Role of Bonding Social Capital in the Post-Disaster Response and Recovery

Event details

PhD Seminar

Date & time

Monday 30 September 2019
2.00pm–4.00pm

Venue

Seminar Room 1.13, Coombs Extension Building (8), Australian National University

Speaker

Sebak Kumar Saha

Contacts

Sebak Kumar Saha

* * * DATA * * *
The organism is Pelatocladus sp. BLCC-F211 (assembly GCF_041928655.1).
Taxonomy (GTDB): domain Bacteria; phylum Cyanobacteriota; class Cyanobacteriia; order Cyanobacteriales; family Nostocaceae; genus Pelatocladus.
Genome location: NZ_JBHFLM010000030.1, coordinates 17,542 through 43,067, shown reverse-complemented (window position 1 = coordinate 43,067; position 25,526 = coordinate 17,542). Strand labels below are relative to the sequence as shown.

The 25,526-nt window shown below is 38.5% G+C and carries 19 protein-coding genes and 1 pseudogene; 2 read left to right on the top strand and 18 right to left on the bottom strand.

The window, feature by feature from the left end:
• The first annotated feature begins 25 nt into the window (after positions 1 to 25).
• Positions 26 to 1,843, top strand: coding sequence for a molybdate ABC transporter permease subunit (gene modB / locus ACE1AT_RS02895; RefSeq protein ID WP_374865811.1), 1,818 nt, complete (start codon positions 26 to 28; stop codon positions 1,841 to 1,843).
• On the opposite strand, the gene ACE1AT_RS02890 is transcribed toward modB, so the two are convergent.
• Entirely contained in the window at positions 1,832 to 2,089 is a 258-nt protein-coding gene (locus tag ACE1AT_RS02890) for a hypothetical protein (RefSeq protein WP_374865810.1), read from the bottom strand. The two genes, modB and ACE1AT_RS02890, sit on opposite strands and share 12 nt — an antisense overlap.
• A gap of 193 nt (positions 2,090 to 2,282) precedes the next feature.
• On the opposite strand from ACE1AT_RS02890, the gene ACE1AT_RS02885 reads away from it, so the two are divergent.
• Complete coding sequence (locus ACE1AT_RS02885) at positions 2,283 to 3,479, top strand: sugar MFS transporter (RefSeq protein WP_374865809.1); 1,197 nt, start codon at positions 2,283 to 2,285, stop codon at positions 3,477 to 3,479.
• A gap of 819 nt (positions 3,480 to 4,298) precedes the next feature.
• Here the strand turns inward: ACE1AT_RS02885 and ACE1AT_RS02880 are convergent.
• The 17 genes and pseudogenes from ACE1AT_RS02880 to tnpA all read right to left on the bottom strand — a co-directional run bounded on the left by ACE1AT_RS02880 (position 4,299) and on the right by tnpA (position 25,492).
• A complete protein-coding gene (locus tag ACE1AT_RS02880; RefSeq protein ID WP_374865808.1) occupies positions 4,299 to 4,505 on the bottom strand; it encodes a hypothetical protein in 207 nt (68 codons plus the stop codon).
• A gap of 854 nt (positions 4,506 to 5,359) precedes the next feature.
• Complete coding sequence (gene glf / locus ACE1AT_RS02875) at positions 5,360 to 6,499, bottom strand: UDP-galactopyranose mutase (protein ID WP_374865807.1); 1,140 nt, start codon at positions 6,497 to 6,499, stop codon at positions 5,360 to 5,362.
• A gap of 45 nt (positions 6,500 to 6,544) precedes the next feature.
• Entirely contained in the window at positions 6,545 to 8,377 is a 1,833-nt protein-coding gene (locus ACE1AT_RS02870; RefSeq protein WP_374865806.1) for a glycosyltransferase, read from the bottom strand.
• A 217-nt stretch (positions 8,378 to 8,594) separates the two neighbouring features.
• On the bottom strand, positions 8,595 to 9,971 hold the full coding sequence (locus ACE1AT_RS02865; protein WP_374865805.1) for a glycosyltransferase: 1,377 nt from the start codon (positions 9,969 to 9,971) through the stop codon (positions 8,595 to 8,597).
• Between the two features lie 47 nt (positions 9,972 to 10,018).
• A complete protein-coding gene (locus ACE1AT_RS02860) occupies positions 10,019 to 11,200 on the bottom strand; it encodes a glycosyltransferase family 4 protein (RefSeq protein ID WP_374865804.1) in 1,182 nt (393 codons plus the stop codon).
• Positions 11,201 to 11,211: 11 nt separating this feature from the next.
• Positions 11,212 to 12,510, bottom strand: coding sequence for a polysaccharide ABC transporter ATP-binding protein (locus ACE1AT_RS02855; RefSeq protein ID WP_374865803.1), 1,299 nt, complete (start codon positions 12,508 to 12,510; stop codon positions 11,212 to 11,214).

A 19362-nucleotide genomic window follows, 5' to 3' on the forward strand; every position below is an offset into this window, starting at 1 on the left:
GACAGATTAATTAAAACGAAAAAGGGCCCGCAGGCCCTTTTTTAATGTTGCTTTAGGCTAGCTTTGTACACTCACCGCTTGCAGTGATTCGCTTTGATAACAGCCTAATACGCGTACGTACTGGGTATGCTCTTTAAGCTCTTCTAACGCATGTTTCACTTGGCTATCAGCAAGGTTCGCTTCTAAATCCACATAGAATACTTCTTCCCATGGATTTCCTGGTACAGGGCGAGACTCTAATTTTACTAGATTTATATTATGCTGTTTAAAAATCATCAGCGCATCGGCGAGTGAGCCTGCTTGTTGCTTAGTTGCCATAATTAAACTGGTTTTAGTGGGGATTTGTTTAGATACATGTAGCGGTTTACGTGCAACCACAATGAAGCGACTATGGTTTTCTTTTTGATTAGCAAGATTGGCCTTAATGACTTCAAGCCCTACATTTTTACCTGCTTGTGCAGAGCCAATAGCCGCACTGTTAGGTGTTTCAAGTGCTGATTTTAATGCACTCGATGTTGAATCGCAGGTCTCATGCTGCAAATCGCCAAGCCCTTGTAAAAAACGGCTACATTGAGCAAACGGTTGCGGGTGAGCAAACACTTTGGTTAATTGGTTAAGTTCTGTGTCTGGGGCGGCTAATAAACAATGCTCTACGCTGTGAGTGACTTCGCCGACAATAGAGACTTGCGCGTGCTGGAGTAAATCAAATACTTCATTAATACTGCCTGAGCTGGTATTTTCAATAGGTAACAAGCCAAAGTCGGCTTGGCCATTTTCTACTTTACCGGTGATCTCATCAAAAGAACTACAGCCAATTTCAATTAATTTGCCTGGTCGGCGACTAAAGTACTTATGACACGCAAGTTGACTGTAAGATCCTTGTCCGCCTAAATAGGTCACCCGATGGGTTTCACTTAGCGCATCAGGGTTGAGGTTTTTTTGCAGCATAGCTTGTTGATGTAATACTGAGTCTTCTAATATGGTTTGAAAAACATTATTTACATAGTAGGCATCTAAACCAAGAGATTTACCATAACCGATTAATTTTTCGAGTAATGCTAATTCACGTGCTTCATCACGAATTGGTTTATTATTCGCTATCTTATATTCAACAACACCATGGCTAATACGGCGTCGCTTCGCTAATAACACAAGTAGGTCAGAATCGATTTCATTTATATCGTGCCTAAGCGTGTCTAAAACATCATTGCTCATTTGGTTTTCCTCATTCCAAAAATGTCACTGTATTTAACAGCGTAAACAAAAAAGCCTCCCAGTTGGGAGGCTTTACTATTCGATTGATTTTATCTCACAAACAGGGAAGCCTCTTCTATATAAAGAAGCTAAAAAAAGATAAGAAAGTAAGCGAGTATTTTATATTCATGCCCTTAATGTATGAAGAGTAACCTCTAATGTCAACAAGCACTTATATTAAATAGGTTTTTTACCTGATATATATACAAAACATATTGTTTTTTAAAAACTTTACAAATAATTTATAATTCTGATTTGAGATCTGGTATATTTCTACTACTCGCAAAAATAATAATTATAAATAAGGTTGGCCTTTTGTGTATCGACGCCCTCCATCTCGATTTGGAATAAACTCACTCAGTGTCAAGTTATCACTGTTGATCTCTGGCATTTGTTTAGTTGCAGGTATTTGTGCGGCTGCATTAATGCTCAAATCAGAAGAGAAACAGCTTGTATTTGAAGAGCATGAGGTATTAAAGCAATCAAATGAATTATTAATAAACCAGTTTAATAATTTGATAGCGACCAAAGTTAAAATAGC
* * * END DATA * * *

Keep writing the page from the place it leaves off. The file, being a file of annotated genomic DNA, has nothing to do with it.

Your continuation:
This chapter investigates how bonding social capital contributes to the post-disaster response and recovery process of the Cyclone Aila affected households in Channirchak Village of Kamarkhola Union of Dacope Upazila and Dakshin Bedkashi Village of Dakshin Bedkashi Union of Koyra Upazila, Khulna District, Bangladesh. The findings of the chapter show that bonding social capital plays a significant role in evacuation and search and rescue. The findings present that bonding social capital contributes significantly to the survival of a majority of the affected households during the response period and to the survival of some of the affected households beyond the response period. However, it does not contribute to the survival of many households at any stage. Moreover, it does not play a significant role in the economic and housing recovery process of the affected households, while it plays an immensely important role in the psychological recovery processes of the members of the affected households. The findings also suggest that relatives outside the affected areas usually provide more material and monetary aid compared to the affected relatives. The findings also demonstrate that the affected households receive non-material and non-monetary aid and support such as emotional support and labour power from relatives throughout the recovery process and that their networks with relatives do not become weak or less active and do not break down. The findings further demonstrate that bonding social capital does not contribute to survival and more substantial economic and housing recovery of the affected households mainly because most of the affected households had bonding relations with poor relatives. The recovery challenges of the affected relatives also limited the capacity of bonding social capital to contribute to the survival and the economic and housing recovery of the affected households. Based on the findings, this chapter concludes that external assistance through linking social networks such as government agencies and national and international NGOs is necessary for survival and the economic and housing recovery of the affected households.

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